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The Federal Budget – what it means for the Real Estate industry

By Elke Blake

The Federal Budget has once again been handed down for another year and the changes directly impacting Real Estate businesses are minimal. Indirectly though, some of the changes will impact the income tax position of the people behind the businesses and the overall economic sentiment.

We have summarised below the most relevant parts from the budget for Real Estate businesses and the people behind them.

There is a reduction in the company tax rate by 1.5% to 28.5%. This is coupled with a 1.5% increase in tax rate for all companies with annual turnover above $5 million to pay for the paid parental scheme. In effect, this means small companies with a turnover below $5 million will receive a 1.5% cut from 1 July 2015.

The Temporary Budget Repair Levy (TBRL) will be introduced from 1 July 2014 to 30 June 2017, where taxpayers earning above $180,000 will be charged an additional 2% above of the top marginal tax rate. This rate represents an effective top rate of 49% (including the medicare levy), and note that it is only for amounts earned above this $180,000 where the levy applies.

The Fringe Benefits Tax (FBT) rate will increase to 49% from 1 April 2015 onwards. This is in line with the introduction of the Temporary Budget Repair Levy, meaning the FBT rate continues to be in line with the higher marginal tax rate plus medicare levy. This presents some opportunity for taxpayers on the top marginal tax rate around salary packaging arrangements.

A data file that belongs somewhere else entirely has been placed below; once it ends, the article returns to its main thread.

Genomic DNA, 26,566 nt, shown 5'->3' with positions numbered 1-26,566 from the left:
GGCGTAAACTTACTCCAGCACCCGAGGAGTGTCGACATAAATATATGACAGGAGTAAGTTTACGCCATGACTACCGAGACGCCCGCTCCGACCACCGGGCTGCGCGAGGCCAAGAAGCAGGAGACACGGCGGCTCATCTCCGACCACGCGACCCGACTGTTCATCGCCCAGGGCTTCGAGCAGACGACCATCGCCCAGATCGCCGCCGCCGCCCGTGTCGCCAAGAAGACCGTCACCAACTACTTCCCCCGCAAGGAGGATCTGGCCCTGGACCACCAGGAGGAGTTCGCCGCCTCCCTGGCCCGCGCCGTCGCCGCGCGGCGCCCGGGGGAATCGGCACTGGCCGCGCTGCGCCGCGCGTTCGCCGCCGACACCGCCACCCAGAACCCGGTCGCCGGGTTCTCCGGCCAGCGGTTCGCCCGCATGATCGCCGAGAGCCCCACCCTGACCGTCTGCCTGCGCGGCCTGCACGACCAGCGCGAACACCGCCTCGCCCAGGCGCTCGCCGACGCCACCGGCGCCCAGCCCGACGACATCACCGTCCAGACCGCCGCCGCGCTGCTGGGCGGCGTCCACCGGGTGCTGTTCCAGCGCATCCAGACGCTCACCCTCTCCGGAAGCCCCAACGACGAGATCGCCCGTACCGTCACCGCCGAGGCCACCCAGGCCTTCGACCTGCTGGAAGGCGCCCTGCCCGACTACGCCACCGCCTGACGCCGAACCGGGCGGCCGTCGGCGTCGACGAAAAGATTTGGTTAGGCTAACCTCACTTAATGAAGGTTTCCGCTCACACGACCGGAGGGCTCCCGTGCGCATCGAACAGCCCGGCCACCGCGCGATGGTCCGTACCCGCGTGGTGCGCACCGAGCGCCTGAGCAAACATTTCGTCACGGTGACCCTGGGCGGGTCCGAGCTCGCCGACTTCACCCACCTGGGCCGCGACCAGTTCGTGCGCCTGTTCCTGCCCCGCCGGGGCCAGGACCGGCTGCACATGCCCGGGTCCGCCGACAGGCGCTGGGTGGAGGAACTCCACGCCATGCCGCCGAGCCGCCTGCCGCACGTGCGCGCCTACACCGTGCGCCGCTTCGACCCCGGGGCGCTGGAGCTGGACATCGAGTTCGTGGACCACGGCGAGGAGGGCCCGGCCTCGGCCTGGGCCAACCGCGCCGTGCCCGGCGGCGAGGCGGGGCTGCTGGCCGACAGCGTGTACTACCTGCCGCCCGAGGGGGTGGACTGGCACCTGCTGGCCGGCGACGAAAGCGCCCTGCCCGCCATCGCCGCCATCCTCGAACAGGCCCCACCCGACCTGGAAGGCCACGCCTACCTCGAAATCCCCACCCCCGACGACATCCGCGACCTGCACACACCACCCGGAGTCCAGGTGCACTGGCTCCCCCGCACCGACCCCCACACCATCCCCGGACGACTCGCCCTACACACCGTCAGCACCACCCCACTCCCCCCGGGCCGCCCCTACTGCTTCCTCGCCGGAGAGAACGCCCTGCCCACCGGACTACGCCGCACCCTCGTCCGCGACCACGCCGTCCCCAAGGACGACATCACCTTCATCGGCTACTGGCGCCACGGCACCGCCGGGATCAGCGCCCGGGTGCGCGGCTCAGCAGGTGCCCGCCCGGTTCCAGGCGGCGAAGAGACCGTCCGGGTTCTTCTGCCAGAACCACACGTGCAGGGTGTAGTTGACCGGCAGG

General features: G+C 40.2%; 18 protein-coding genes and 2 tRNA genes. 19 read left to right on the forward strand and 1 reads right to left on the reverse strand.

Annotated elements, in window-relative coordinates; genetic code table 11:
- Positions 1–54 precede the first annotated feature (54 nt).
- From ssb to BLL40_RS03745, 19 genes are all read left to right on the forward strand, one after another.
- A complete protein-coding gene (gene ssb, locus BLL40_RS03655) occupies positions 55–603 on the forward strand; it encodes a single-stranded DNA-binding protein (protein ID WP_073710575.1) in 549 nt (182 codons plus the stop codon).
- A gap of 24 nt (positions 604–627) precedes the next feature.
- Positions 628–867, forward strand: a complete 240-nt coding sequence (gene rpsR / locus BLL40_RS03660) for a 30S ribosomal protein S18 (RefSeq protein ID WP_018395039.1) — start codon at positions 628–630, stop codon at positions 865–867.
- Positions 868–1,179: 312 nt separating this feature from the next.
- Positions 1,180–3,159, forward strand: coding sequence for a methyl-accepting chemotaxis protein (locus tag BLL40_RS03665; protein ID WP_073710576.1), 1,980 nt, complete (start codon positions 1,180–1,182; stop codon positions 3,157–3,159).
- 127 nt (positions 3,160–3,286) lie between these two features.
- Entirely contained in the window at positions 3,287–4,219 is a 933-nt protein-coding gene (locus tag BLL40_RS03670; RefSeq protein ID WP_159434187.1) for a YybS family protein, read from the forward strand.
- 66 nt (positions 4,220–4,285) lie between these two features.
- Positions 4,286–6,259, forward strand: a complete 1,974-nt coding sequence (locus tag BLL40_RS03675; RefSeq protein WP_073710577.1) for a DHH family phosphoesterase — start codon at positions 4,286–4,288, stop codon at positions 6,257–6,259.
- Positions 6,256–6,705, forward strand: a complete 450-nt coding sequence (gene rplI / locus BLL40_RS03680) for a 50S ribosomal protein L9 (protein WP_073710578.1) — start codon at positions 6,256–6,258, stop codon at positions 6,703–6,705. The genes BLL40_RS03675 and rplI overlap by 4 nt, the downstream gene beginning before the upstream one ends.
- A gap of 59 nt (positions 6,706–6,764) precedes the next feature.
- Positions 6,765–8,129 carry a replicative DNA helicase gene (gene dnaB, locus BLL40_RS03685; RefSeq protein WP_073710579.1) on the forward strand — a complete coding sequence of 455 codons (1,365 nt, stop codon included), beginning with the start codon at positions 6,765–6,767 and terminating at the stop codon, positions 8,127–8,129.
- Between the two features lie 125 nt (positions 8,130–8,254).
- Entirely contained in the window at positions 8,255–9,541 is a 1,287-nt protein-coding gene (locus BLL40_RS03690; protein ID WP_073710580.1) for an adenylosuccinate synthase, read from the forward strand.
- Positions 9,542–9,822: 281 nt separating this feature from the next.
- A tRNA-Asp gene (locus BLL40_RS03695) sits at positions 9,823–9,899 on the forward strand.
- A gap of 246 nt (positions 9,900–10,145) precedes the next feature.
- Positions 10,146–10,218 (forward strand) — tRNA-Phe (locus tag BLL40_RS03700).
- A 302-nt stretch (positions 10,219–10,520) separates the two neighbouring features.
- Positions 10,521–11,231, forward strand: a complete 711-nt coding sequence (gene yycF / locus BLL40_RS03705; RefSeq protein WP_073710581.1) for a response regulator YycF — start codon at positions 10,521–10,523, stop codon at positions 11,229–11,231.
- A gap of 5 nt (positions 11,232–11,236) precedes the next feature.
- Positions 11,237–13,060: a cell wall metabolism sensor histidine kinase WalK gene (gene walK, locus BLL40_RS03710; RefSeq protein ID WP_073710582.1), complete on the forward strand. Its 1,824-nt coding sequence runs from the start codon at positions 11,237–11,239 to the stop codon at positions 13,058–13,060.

There was no change to the GST, although much exposure in the media suggests this may shortly be requested by the State and Territory governments.

Of course there were many more changes impacting individuals personally including the co-payments for doctor visits, reductions in the government subsidies for prescriptions, changes for students and the unemployed, and increases in the fuel excise.

It is important to note that many of these announcements are not yet legislated and there is a chance they may never be legislated in the proposed form. Nevertheless, the budget changes are an indication of what the government wishes to do.

As reported by Craig Heath, Financial Business Executive.

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